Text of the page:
—for boys who endured abuse

someday, the lost shall meet the dead

a boy wanders away into the woods gathering the bones of dead predators

littered unevenly here, there, everywhere—he calls them flowers.

he stoops to pick up an arm–his aunt’s–the arm that fed him fufu in infancy

& taught him the dance of a nympho before he learned to spell puberty.

he turns around and spots a skull–his priest’s–

the face he loathes with pious disgust

& tries, in futility, to erase the memories

of him at the communion of anal thrusts.

a breath away lies a limb, his senior,

the brash one who walked him down the hub of porn

as rite of passage to self-pleasure.

like a scavenger, he collects bones & bones—a hip, a jaw,

some ribs, fingers & elbows, all filling his emotional baggage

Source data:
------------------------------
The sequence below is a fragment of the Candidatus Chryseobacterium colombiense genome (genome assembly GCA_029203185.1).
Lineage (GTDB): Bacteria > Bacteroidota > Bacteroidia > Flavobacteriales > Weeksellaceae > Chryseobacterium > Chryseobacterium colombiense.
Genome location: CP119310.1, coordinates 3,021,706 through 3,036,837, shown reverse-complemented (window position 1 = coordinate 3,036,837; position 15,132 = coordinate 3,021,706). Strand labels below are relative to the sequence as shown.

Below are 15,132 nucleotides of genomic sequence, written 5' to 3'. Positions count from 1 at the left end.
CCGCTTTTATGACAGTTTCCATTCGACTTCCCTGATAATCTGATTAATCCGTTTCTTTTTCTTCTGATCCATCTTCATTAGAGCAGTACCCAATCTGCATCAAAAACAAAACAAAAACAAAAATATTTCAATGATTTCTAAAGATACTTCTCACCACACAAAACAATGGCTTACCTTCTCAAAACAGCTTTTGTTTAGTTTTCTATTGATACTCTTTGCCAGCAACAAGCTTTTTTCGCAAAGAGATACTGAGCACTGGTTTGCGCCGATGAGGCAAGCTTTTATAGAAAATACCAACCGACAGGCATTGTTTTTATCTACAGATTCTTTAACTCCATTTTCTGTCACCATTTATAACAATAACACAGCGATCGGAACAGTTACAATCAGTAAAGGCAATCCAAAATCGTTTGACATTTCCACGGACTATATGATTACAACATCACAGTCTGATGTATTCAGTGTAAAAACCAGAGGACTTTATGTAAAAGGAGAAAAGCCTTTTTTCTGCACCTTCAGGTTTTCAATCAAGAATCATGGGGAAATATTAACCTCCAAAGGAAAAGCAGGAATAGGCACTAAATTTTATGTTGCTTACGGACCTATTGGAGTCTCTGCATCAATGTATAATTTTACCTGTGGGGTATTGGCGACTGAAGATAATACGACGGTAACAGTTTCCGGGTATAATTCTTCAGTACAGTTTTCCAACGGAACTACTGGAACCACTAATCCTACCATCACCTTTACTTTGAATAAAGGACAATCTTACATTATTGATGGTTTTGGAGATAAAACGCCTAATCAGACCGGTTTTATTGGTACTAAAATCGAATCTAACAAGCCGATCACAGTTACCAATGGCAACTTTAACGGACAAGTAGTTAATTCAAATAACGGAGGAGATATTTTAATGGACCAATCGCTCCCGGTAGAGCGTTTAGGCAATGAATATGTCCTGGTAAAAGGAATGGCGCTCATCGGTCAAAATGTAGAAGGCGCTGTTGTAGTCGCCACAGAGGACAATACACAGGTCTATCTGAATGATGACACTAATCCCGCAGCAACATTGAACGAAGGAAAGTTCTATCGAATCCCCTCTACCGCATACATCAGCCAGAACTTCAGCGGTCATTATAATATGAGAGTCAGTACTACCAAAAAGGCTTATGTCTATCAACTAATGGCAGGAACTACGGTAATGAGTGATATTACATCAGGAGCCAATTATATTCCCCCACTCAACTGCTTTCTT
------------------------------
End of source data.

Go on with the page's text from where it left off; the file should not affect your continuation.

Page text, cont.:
with the remains of taunting memories.

soon, he arrives at his destination—cemetery;

drops on his knees & wiping his sweaty face,

stretches over his mother’s grave, saying:

mother, i brought you flowers, a banquet of bones.

Jaachị Anyatọnwụ is a contributor at Poemify Publishers, a literary blog for young African writers. He’s a Human Resource & Personnel Management student of Michael Opara University of Agriculture, Umudike. His poems have been published in several prints and online publications, including Disquiet Arts, NantyGreens Journal, Afrolit Magazine, ACEworld Magazine, Word Rhymes & Rhythm, Conscio Magazine, Punt Volat, Poemify Magazine, The Rising Phoenix Review, Tush Stories, and African Writers.